Did you know that if you're feeling thirsty, you're already mildly dehydrated? Relying on thirst as a reminder to take a drink leaves you at risk for dehydration. So to be sure your kids are OK, look for these other signs, instead, which can indicate that a child is dehydrated:
- Dry mouth
- Cessation of sweating
- Dark yellow urine
- Anuria (lack of urine) for 12 hours (or 6 hours for infants)
- Tearless crying
- Sunken eyes
Help kids avoid becoming dehydrated by reminding them to drink often throughout the day. The American Academy of Pediatrics (AAP) recommends drinking about every 20 minutes if kids are active in sports, about five ounces is right for a kid weighing 88 pounds.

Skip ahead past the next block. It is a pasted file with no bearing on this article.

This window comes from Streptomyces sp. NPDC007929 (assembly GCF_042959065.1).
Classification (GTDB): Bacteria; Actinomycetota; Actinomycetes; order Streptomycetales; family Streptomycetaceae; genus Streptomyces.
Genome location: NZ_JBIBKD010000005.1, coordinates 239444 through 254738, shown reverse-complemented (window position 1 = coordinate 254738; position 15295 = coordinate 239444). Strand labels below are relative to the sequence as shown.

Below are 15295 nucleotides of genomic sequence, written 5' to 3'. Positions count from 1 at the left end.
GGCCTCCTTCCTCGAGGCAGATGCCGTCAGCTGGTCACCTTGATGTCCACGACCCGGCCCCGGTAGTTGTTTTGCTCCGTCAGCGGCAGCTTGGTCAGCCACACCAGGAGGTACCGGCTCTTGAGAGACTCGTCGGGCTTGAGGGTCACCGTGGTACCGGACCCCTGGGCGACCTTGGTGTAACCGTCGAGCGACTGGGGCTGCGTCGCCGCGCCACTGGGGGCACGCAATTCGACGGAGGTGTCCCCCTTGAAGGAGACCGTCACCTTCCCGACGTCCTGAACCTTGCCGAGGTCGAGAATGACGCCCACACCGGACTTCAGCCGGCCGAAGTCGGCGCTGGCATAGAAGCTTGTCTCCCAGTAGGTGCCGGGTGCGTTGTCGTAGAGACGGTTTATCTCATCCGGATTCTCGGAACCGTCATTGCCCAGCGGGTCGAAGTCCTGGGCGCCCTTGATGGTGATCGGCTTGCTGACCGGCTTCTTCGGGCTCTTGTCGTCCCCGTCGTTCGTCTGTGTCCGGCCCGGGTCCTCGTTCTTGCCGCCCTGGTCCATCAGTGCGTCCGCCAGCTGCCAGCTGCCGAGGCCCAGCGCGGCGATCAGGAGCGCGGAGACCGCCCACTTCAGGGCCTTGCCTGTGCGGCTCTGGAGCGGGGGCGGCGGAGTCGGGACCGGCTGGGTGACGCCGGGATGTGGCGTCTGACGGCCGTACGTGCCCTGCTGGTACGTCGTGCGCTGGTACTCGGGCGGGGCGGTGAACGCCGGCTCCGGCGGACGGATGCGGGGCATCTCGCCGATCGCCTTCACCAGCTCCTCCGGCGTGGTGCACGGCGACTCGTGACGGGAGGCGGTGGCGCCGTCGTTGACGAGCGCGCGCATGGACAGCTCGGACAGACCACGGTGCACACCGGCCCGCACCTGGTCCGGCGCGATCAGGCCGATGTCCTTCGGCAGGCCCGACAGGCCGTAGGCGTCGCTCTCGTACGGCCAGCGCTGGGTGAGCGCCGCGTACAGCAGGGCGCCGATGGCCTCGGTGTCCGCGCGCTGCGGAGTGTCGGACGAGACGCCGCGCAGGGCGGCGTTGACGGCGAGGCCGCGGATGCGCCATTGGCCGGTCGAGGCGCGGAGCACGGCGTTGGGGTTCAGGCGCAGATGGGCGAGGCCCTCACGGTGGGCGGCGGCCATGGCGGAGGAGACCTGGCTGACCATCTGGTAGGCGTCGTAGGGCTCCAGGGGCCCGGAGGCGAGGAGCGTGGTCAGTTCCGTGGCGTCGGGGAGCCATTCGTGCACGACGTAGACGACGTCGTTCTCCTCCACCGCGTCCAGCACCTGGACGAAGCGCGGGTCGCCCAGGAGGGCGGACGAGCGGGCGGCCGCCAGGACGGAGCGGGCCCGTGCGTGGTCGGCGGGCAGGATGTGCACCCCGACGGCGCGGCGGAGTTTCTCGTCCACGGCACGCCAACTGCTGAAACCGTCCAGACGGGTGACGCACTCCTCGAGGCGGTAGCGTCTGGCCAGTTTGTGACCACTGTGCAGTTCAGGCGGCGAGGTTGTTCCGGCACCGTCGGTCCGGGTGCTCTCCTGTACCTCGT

Water and sports drinks (drinks that contain electrolytes) are the best options for hydrating kids -- avoid sodas, juice and other fruit drinks. The National Alliance for Youth Sports recommends choosing beverages that contain 100 mg (or more) of sodium and 28 mg (or more) of potassium in an 8-ounce serving (if choosing sports drinks, watch out for high sugar content).